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The specially chosen one among nine
On a very hot summer night, in the depression year 1930, I was born in the same farmhouse bed as my five oldest siblings. That same bed would also witness the stage entrance of my three youngest brothers. Count ‘em—nine kids! So would you guess this was a Catholic family?
Poor dad, he saw four girls come into his life before he saw a male child who could be designated to take over the farm. Mom pointed me, the second son, toward the altar. So you might say I had a very early vocation to the priesthood; I cannot recall any childhood time when I was not going to be a priest. The large family that mom herself came from had already furnished several priests and monsignors to the church. Mom was anxious to make her own contribution through me.
When I was just a little boy, I was treated especially well. When mom gave me the golden brown crust of a still hot, freshly baked loaf of bread, or if she defended me in an argument with siblings, I savored her approval. It became clear to me later in childhood that I was mom’s favorite. She was a fervent Catholic, and it was I, her child with the supernatural destiny, that was her chosen one.
My mom would have fit in very well with the following four ladies having coffee and boasting of the prowess of their sons. The first Catholic woman tells her friends “My son is a priest. When he walks into a room, everyone calls him ‘Father’.” The second Catholic woman chirps, “My son is a bishop. Whenever he walks into a room, the people call him ‘Your Grace’.” This third Catholic lady says, “My son is a cardinal. Whenever he walks into a room, people say ‘Your Eminence’.” As the fourth Catholic woman silently sips her coffee, the first three women give her this subtle, “Well…?” So she responds, “My son is a gorgeous, 6′ 2″ hard bodied stripper. When he walks into a room, people say, “Oh, my God….”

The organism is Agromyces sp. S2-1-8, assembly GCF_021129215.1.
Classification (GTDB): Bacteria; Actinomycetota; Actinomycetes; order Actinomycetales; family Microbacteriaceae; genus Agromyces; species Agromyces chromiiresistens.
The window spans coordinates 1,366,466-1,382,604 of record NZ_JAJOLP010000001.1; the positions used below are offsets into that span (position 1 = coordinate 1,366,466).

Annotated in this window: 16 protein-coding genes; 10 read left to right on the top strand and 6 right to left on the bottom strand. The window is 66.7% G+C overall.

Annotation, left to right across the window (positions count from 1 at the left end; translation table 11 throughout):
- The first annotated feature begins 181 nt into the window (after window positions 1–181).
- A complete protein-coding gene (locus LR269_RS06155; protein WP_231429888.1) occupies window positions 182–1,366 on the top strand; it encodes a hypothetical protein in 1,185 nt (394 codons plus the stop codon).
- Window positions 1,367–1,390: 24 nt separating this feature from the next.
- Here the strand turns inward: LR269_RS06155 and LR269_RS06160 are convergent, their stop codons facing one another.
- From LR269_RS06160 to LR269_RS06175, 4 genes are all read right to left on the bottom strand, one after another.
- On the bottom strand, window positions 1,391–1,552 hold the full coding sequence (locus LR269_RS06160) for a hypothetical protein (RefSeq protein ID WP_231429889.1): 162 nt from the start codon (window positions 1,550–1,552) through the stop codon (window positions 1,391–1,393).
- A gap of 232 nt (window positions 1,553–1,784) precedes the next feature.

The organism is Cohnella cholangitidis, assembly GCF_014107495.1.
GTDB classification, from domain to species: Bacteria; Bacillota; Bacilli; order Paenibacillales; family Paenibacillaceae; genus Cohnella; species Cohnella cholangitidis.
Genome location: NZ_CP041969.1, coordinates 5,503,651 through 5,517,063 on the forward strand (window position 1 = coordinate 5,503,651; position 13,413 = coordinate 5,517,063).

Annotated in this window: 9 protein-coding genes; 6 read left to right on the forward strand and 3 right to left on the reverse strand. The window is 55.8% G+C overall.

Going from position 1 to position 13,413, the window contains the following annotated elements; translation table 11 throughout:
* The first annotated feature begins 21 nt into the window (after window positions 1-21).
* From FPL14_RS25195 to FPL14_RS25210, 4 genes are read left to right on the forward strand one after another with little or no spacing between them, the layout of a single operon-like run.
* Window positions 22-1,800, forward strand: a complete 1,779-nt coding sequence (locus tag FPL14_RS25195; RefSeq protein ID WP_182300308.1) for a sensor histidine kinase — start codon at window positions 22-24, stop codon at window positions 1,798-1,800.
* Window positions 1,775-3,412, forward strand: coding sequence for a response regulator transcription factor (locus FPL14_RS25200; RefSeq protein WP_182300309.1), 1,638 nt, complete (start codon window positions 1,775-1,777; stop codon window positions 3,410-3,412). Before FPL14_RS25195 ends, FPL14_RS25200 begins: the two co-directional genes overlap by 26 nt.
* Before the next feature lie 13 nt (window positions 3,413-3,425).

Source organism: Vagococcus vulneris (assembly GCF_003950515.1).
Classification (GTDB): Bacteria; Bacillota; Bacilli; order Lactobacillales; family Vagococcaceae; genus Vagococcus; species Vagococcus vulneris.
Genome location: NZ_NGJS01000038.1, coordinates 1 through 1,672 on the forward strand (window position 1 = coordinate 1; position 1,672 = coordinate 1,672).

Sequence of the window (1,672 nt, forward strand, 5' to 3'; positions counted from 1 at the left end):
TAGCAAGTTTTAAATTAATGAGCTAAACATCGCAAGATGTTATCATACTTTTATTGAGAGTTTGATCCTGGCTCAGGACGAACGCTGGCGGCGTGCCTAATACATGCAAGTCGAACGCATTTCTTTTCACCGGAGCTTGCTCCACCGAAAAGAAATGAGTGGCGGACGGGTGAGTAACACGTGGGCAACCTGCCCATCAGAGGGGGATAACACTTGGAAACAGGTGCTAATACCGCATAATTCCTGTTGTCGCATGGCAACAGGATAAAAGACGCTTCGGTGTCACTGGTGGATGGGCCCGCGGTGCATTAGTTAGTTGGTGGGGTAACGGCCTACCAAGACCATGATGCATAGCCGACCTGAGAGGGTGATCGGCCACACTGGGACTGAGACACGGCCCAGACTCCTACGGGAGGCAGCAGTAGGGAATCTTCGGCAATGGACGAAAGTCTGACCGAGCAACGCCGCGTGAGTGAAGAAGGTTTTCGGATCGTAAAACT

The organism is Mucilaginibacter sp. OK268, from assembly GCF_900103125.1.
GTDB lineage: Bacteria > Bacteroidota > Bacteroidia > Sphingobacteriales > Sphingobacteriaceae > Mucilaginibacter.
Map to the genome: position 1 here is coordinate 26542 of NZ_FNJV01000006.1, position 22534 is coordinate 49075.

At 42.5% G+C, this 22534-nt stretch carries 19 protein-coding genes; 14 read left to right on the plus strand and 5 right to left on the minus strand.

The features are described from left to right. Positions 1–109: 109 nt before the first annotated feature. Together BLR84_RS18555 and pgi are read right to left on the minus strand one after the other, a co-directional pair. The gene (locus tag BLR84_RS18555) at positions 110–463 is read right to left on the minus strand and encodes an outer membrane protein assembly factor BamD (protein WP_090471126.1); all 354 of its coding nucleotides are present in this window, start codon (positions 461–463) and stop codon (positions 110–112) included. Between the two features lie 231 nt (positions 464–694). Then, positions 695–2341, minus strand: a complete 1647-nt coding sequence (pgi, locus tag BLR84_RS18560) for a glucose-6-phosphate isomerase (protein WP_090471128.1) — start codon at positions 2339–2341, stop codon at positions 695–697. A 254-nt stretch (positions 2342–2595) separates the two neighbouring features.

Mom motivated me to work hard in school, and this paid me very good intellectual dividends. Thanks especially to mom’s efforts, I developed a love for learning that I trust will never die until I do. I did disappoint her, however, when I flunked first grade. My teacher, Aunt Loretta, had told mother it would be better for me to start first grade at six. But mother just knew I could handle it at age five.
She wanted me to move along as quickly as possible academically. Well, Aunt Loretta had her own teacher’s ideas, and she made her point by flunking me so that I repeated first grade at age six.
During grade school, I enjoyed being an altar boy, because I believed that the religious ceremonies brought me to God. At the same time, I enjoyed strutting my liturgical stuff in the sanctuary before my mom and the rest of the parishioners. In my boyhood, we considered the priests to be special and thought they deserved the greatest respect. There was no hint of pedophilia from our priests at Saint Michael’s church. (Much later I learned of some alcohol abuse and nocturnal extra-celibate activities, but never pedophilia.)
So the priesthood was a very attractive goal for me at the ripe old age of 14 in spite of a couple of puppy-love crushes that did not follow me to the seminary. I really did believe without reservation that I was destined to be of special service to God and his church.
When this young farmer’s son entered the boarding seminary at Saint Meinrad, Indiana, I was impressed to the point of being overwhelmed. The size of the buildings, the numbers of classmates and new friends and the busyness of the schedule added up to a challenging thrill for me. I followed the strict rules, studied and played hard, and enjoyed the exciting growth of it all.